what is art?
an excerpt from:
Art is choice.
In all mediums: Oil, acrylic, charcoal, auditory, performance, all things visual and everything taken in through the senses – art is choice. However abstract, however obtuse – art is choice.
Art is the clothes that you wear: The watch you bought. The shoes you slipped-on and never unlaced. The blue jeans you tore-up at the knees. That sweater that you wear – that’s much too baggy for your torso. With all these items, a choice was made: to wear them, to keep them, to buy them. Here the importance is in the choice. That you decided – however implicitly, or explicitly – to wear those clothing items. Together and apart. With that green tunic, or without it.
Art is choice.
Art is the choice you made – to layer the yellow oil over the charcoal sketch of your girlfriend. Art is the choice to make a sketch of your girlfriend at all.
Here, everybody is an artist. Here, everybody makes choices.
Here, the downfall is when the choices are not being made artfully. Carefully. With thought and a diction that comes only from examination into the aesthetic and the pride of ownership.
What goes unsaid is that everyone is an artist. Afterall, everyone makes choices.
The challenge is to make artful choices. To exert our creative forces on the world around us.
Now, with that said, there comes the grand critique of art – the one-act play that all egos so desperately want to play out. In the end, and admittedly, we are all itching to impose our rational faculties upon the world. Because,
Undoubtedly, there is bad art.
Undoubtedly, there is good art.
And while it may be true that this endeavor, like all other assessable endeavors, is not an objective pursuit – there are grounds by which to measure. For this author, the dichotomy in assessment is two-fold: that which can be measured qualitatively; and that which can only be measured quantitatively.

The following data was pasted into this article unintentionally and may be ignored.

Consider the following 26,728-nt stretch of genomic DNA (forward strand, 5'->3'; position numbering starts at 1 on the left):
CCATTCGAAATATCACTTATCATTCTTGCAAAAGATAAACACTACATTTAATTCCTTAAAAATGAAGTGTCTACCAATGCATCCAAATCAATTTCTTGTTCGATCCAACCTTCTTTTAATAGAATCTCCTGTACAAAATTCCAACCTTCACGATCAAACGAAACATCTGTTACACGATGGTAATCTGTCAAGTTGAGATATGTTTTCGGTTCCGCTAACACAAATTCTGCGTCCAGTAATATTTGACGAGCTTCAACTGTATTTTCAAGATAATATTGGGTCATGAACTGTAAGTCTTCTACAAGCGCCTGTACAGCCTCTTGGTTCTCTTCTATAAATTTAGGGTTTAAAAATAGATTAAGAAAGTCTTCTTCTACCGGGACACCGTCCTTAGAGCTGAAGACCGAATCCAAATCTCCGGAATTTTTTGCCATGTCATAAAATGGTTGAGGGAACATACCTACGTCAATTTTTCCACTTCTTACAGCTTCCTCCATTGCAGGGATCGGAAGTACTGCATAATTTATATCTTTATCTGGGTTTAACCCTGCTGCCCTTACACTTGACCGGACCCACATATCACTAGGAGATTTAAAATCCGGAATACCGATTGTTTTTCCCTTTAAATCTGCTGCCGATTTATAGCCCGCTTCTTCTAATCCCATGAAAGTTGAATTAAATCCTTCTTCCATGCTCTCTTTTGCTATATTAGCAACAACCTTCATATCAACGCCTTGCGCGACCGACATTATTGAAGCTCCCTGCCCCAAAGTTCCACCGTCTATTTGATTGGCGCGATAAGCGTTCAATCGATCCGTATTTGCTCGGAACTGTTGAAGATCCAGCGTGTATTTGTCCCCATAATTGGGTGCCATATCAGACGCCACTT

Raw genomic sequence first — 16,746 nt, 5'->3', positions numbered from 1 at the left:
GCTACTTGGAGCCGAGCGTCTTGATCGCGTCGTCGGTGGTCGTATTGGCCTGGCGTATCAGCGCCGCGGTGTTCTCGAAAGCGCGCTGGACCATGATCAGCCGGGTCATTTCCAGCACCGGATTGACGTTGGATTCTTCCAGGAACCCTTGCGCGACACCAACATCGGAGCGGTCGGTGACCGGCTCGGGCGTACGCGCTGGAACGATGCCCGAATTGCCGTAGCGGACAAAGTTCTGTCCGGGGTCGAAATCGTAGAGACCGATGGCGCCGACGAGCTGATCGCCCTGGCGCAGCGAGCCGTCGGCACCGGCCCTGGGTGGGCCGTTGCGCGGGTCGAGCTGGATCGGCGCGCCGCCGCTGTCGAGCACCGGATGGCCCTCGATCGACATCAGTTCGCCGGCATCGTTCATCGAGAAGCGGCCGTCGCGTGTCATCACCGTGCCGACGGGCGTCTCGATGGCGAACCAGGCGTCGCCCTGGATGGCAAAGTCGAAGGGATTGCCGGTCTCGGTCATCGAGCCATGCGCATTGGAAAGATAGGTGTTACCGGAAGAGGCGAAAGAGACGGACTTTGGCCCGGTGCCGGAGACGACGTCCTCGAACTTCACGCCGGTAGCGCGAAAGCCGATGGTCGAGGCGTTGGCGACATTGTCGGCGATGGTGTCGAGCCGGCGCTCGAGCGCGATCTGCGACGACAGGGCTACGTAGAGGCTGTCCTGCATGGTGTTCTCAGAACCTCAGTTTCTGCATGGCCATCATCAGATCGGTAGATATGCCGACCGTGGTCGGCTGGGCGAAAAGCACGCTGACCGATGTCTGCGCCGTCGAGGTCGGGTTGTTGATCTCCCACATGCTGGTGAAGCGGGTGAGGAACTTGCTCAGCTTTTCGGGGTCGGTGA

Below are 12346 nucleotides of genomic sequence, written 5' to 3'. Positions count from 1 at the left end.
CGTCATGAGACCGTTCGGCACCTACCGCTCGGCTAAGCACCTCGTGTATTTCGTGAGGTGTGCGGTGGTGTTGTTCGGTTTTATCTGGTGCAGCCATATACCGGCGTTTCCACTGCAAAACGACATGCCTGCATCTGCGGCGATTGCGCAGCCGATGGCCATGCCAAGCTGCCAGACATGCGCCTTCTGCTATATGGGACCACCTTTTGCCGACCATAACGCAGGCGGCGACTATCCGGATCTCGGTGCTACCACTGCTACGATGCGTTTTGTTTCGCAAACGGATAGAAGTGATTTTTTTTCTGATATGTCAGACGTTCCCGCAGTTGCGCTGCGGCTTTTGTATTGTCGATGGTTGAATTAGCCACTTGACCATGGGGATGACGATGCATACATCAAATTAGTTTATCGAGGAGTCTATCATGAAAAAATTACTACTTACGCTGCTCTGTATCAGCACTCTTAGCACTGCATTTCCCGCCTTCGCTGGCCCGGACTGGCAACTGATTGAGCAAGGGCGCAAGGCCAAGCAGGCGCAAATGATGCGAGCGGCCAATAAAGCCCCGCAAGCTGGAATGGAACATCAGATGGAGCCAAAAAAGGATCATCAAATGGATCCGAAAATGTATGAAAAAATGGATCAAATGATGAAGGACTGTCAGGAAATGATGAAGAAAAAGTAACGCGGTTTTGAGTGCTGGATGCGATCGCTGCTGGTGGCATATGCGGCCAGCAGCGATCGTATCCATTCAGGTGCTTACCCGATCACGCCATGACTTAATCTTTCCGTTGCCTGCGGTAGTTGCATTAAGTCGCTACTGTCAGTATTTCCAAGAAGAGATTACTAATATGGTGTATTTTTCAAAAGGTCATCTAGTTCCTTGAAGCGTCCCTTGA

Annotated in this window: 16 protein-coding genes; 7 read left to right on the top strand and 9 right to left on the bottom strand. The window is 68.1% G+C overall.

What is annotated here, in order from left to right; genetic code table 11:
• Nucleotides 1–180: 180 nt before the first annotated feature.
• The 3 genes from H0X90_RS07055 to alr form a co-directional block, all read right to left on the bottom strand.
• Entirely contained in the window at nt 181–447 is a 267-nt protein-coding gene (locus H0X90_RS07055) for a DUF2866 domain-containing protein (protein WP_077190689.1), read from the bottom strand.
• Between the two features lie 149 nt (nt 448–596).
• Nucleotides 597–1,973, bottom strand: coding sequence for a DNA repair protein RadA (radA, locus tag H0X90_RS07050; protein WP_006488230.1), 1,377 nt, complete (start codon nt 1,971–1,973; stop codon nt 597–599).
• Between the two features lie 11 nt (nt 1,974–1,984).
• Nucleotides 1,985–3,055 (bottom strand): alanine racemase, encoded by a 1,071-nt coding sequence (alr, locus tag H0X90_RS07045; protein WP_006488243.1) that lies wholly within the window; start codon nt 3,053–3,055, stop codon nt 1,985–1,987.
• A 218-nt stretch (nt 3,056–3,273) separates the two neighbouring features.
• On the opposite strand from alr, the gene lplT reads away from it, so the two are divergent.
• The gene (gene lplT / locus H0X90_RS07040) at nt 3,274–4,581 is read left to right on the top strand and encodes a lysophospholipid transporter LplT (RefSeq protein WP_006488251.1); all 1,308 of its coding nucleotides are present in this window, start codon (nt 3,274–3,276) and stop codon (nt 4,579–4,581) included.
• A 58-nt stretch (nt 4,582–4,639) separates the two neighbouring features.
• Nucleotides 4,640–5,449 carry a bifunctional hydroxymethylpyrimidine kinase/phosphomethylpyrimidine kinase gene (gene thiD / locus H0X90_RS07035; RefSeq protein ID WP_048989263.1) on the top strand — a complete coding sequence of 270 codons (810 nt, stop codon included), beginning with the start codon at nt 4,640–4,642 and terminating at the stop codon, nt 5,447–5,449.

A quantitatively measurable assessment can be made on the skill of the artist: The way in which the paint was laid onto the canvas; the aptitude involved in the sketch of the girlfriend; how adept the photographer’s eye is in creating a composition and texture.
But there are those components which cannot be measured by qualitative analysis – by a simple score on a chart. Qualitative analysis is the best form of assessment when it comes to the subjective, and personal, pull of a piece of art; of the way somebody wears their clothes; the impact of the lyrics in a song and the textures therein. Qualitative analysis is best-suited for the task of explaining why it is that something pulls you in, and something else pushes you away. A narrative account, a written or verbal explanation, is the only way to aptly, and comprehensively, describe why it is that something actually repulses you, instead of turning you on.
With these premises in-hand, I would like to turn to the notion of the artist’s aim.
It has often been argued that the artist – that human in the world operating on touchstones and baselines – doesn’t always hold regard for the opinions and critiques of others. More simply stated, the true artist does what s/he does only for their own personal sake of operation and satisfaction.